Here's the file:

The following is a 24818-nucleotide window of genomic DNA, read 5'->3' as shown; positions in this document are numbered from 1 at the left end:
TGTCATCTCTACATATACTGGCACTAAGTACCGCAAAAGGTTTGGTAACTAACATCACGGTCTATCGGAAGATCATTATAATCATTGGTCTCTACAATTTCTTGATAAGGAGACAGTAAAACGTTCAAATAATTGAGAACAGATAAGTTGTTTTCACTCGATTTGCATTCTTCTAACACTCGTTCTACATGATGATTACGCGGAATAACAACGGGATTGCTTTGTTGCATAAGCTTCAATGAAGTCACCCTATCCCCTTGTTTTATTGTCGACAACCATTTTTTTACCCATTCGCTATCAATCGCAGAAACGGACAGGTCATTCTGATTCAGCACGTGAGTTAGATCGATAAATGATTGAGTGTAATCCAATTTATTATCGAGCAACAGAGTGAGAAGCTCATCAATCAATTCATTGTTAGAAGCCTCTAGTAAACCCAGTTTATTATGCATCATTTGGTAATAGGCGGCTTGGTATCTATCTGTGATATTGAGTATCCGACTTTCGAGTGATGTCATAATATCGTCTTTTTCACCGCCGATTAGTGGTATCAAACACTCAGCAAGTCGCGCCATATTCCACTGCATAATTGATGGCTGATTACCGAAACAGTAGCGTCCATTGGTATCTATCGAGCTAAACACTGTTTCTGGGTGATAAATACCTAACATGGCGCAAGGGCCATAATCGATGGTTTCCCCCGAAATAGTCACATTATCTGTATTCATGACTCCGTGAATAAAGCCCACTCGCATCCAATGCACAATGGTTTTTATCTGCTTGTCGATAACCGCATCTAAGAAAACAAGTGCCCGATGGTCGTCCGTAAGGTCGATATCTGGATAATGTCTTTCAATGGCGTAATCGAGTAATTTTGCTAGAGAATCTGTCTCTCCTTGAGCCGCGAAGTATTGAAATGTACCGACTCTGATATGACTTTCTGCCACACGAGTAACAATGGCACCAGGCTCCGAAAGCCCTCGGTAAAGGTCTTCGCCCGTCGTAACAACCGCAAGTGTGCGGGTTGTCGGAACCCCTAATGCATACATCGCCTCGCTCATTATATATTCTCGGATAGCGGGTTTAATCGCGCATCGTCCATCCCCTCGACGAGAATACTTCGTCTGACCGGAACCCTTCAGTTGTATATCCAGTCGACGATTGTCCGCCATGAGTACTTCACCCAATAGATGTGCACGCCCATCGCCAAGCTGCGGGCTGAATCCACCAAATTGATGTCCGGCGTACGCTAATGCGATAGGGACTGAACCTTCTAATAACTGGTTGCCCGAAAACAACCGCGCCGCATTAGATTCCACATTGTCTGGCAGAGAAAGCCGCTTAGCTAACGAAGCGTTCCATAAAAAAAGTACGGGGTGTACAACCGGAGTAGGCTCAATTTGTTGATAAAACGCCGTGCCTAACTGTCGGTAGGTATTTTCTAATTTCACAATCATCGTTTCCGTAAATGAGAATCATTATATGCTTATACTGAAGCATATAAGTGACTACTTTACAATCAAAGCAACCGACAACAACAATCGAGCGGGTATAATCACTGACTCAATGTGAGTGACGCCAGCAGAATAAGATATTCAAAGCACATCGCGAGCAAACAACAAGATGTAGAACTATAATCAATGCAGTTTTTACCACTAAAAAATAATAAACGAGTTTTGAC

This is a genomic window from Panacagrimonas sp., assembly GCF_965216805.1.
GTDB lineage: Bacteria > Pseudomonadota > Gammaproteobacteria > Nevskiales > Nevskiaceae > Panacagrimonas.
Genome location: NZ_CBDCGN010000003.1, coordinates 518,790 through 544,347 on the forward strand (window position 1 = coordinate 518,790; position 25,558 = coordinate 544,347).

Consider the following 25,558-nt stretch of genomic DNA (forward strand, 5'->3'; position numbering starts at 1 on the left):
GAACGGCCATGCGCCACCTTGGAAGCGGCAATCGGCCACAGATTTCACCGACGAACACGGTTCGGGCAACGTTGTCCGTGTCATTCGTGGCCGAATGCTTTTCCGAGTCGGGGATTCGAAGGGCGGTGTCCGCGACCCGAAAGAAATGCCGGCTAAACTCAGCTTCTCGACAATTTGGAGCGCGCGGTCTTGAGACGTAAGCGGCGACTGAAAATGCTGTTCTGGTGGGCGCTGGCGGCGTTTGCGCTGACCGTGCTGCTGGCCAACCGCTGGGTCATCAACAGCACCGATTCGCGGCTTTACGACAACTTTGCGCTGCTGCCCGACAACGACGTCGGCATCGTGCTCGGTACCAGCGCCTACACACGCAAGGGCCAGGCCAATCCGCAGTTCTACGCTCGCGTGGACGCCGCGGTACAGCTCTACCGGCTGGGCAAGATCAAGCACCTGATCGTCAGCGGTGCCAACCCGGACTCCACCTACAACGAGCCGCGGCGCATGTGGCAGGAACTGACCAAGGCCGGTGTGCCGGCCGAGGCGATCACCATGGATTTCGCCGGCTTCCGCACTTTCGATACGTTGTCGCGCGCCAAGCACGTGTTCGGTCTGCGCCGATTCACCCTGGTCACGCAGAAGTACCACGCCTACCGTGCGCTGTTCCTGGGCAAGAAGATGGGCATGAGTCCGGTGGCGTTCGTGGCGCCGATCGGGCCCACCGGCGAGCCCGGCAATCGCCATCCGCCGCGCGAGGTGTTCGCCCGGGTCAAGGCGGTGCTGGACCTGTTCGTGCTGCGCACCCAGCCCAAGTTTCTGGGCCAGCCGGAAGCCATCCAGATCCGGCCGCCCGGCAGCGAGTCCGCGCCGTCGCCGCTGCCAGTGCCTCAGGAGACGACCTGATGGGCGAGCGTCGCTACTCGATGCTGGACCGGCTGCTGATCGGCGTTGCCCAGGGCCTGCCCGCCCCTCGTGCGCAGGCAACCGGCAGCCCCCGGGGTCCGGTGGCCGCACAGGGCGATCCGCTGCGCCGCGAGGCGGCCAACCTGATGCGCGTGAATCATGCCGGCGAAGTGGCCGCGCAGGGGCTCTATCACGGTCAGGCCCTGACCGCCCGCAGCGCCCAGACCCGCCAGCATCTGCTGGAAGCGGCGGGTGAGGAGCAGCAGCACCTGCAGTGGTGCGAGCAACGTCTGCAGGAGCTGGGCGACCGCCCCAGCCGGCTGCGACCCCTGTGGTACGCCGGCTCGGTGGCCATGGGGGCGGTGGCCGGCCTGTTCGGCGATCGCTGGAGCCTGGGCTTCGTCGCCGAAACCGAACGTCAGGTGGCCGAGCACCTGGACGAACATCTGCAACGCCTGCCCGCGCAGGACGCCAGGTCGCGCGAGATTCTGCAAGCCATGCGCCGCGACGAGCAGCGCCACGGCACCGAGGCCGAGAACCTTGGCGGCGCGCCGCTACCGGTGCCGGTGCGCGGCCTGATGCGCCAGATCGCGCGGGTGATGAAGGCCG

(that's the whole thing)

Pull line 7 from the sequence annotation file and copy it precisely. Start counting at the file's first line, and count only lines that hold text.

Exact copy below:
GAACGGCCATGCGCCACCTTGGAAGCGGCAATCGGCCACAGATTTCACCGACGAACACGGTTCGGGCAACGTTGTCCGTGTCATTCGTGGCCGAATGCTTTTCCGAGTCGGGGATTCGAAGGGCGGTGTCCGCGACCCGAAAGAAATGCCGGCTAAACTCAGCTTCTCGACAATTTGGAGCGCGCGGTCTTGAGACGTAAGCGGCGACTGAAAATGCTGTTCTGGTGGGCGCTGGCGGCGTTTGCGCTGACCGTGCTGCTGGCCAACCGCTGGGTCATCAACAGCACCGATTCGCGGCTTTACGACAACTTTGCGCTGCTGCCCGACAACGACGTCGGCATCGTGCTCGGTACCAGCGCCTACACACGCAAGGGCCAGGCCAATCCGCAGTTCTACGCTCGCGTGGACGCCGCGGTACAGCTCTACCGGCTGGGCAAGATCAAGCACCTGATCGTCAGCGGTGCCAACCCGGACTCCACCTACAACGAGCCGCGGCGCATGTGGCAGGAACTGACCAAGGCCGGTGTGCCGGCCGAGGCGATCACCATGGATTTCGCCGGCTTCCGCACTTTCGATACGTTGTCGCGCGCCAAGCACGTGTTCGGTCTGCGCCGATTCACCCTGGTCACGCAGAAGTACCACGCCTACCGTGCGCTGTTCCTGGGCAAGAAGATGGGCATGAGTCCGGTGGCGTTCGTGGCGCCGATCGGGCCCACCGGCGAGCCCGGCAATCGCCATCCGCCGCGCGAGGTGTTCGCCCGGGTCAAGGCGGTGCTGGACCTGTTCGTGCTGCGCACCCAGCCCAAGTTTCTGGGCCAGCCGGAAGCCATCCAGATCCGGCCGCCCGGCAGCGAGTCCGCGCCGTCGCCGCTGCCAGTGCCTCAGGAGACGACCTGATGGGCGAGCGTCGCTACTCGATGCTGGACCGGCTGCTGATCGGCGTTGCCCAGGGCCTGCCCGCCCCTCGTGCGCAGGCAACCGGCAGCCCCCGGGGTCCGGTGGCCGCACAGGGCGATCCGCTGCGCCGCGAGGCGGCCAACCTGATGCGCGTGAATCATGCCGGCGAAGTGGCCGCGCAGGGGCTCTATCACGGTCAGGCCCTGACCGCCCGCAGCGCCCAGACCCGCCAGCATCTGCTGGAAGCGGCGGGTGAGGAGCAGCAGCACCTGCAGTGGTGCGAGCAACGTCTGCAGGAGCTGGGCGACCGCCCCAGCCGGCTGCGACCCCTGTGGTACGCCGGCTCGGTGGCCATGGGGGCGGTGGCCGGCCTGTTCGGCGATCGCTGGAGCCTGGGCTTCGTCGCCGAAACCGAACGTCAGGTGGCCGAGCACCTGGACGAACATCTGCAACGCCTGCCCGCGCAGGACGCCAGGTCGCGCGAGATTCTGCAAGCCATGCGCCGCGACGAGCAGCGCCACGGCACCGAGGCCGAGAACCTTGGCGGCGCGCCGCTACCGGTGCCGGTGCGCGGCCTGATGCGCCAGATCGCGCGGGTGATGAAGGCCG